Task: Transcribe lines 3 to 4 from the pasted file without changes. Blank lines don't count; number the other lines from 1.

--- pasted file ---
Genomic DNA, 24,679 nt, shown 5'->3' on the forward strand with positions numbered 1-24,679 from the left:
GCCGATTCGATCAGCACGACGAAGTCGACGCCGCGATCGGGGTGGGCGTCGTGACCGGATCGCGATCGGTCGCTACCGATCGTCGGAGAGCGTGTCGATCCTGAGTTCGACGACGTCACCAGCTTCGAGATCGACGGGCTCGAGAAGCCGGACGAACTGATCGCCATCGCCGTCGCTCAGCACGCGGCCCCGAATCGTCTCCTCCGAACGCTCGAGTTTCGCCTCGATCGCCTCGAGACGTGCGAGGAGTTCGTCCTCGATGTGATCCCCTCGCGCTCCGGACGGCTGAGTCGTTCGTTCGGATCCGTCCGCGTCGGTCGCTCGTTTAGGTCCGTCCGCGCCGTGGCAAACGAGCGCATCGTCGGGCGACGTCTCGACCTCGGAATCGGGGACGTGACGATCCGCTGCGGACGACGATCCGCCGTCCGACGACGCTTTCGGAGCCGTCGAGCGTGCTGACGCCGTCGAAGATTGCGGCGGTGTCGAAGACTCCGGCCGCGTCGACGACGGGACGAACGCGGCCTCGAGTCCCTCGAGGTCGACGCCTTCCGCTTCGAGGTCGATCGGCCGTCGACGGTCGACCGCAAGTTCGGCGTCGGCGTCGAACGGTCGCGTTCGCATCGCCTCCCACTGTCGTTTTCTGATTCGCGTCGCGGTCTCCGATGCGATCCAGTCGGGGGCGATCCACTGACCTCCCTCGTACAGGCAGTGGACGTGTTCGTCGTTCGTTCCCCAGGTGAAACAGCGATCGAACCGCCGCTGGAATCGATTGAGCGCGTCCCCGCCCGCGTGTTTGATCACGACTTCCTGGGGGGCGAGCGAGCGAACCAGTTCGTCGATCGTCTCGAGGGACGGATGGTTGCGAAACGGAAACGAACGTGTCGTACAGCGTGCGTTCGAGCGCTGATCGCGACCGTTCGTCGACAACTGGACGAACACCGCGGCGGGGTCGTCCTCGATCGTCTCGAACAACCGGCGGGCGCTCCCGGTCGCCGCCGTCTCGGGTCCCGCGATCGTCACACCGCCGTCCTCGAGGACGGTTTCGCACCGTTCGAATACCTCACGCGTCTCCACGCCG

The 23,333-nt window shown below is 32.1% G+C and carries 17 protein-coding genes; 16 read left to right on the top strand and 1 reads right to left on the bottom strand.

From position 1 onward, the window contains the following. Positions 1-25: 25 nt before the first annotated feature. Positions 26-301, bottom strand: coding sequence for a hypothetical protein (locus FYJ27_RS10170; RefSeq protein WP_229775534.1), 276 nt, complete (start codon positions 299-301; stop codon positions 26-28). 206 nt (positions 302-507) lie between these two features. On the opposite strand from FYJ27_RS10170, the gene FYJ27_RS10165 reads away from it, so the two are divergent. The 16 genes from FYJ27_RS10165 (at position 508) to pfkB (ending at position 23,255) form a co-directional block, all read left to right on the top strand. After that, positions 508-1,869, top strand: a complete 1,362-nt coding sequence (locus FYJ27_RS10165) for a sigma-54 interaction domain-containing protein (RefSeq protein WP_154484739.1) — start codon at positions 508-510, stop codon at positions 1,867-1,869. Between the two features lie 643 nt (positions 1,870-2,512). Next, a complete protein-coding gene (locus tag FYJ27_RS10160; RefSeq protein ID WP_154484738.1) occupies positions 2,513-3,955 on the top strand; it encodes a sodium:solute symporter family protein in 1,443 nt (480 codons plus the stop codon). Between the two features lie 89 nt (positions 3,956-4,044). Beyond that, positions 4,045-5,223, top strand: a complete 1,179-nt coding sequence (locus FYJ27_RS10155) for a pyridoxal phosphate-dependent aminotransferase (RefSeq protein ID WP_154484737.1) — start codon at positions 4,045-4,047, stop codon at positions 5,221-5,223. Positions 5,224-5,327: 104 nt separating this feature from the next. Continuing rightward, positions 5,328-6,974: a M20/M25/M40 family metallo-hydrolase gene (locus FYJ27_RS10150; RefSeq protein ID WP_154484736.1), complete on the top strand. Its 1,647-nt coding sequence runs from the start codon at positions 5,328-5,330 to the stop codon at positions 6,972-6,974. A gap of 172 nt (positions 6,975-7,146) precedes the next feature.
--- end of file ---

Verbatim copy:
The 23,333-nt window shown below is 32.1% G+C and carries 17 protein-coding genes; 16 read left to right on the top strand and 1 reads right to left on the bottom strand.

From position 1 onward, the window contains the following. Positions 1-25: 25 nt before the first annotated feature. Positions 26-301, bottom strand: coding sequence for a hypothetical protein (locus FYJ27_RS10170; RefSeq protein WP_229775534.1), 276 nt, complete (start codon positions 299-301; stop codon positions 26-28). 206 nt (positions 302-507) lie between these two features. On the opposite strand from FYJ27_RS10170, the gene FYJ27_RS10165 reads away from it, so the two are divergent. The 16 genes from FYJ27_RS10165 (at position 508) to pfkB (ending at position 23,255) form a co-directional block, all read left to right on the top strand. After that, positions 508-1,869, top strand: a complete 1,362-nt coding sequence (locus FYJ27_RS10165) for a sigma-54 interaction domain-containing protein (RefSeq protein WP_154484739.1) — start codon at positions 508-510, stop codon at positions 1,867-1,869. Between the two features lie 643 nt (positions 1,870-2,512). Next, a complete protein-coding gene (locus tag FYJ27_RS10160; RefSeq protein ID WP_154484738.1) occupies positions 2,513-3,955 on the top strand; it encodes a sodium:solute symporter family protein in 1,443 nt (480 codons plus the stop codon). Between the two features lie 89 nt (positions 3,956-4,044). Beyond that, positions 4,045-5,223, top strand: a complete 1,179-nt coding sequence (locus FYJ27_RS10155) for a pyridoxal phosphate-dependent aminotransferase (RefSeq protein ID WP_154484737.1) — start codon at positions 4,045-4,047, stop codon at positions 5,221-5,223. Positions 5,224-5,327: 104 nt separating this feature from the next. Continuing rightward, positions 5,328-6,974: a M20/M25/M40 family metallo-hydrolase gene (locus FYJ27_RS10150; RefSeq protein ID WP_154484736.1), complete on the top strand. Its 1,647-nt coding sequence runs from the start codon at positions 5,328-5,330 to the stop codon at positions 6,972-6,974. A gap of 172 nt (positions 6,975-7,146) precedes the next feature.